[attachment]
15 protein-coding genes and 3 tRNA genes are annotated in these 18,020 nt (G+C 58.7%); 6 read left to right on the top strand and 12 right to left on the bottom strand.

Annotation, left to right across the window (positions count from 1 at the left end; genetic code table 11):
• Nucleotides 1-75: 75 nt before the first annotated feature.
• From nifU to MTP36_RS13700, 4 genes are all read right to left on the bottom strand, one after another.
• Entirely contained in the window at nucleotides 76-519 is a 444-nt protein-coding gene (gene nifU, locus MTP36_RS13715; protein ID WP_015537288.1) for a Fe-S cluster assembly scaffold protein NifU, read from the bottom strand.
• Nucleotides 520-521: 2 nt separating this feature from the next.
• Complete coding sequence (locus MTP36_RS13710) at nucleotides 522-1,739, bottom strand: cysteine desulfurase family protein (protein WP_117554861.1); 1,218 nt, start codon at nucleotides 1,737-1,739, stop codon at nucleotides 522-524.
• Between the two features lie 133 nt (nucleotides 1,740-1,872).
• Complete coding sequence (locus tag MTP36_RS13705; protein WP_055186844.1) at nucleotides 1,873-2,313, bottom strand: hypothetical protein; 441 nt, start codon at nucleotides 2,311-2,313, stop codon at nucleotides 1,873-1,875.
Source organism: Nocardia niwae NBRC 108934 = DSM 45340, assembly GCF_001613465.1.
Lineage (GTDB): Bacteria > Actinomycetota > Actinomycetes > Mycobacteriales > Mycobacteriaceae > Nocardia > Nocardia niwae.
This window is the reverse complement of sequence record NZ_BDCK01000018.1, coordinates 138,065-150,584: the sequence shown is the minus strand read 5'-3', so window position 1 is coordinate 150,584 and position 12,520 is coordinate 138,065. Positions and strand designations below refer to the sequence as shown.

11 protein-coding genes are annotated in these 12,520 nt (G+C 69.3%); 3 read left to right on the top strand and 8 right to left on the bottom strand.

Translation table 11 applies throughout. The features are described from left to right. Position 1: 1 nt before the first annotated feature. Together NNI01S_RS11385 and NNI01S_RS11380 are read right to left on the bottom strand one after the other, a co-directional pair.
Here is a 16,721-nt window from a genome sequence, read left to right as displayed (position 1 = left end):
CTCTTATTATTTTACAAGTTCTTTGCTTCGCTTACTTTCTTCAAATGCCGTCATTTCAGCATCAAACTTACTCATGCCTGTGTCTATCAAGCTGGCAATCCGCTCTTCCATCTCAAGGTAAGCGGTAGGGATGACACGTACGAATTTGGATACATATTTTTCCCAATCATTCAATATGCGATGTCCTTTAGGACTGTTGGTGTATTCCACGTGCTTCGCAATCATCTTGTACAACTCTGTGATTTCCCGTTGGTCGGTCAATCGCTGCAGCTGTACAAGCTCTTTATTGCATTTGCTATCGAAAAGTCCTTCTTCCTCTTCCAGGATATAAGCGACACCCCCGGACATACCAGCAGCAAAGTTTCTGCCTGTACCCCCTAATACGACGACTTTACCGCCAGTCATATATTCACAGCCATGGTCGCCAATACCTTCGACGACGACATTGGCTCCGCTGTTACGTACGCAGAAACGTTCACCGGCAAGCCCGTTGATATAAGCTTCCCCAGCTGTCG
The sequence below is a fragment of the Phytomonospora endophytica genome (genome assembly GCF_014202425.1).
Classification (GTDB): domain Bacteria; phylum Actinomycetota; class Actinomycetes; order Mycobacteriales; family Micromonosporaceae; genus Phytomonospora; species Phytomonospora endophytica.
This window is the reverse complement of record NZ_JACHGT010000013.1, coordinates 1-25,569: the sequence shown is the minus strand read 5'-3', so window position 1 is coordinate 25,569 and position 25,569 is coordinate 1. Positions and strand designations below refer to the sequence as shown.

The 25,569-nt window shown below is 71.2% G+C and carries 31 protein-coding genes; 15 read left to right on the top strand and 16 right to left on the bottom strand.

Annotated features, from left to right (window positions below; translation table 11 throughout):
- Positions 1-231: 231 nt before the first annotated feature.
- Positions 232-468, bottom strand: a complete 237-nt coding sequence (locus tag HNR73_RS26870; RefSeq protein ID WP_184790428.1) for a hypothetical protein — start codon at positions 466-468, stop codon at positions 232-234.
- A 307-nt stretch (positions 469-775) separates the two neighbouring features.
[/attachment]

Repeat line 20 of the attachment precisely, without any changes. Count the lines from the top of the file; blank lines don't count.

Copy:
The 25,569-nt window shown below is 71.2% G+C and carries 31 protein-coding genes; 15 read left to right on the top strand and 16 right to left on the bottom strand.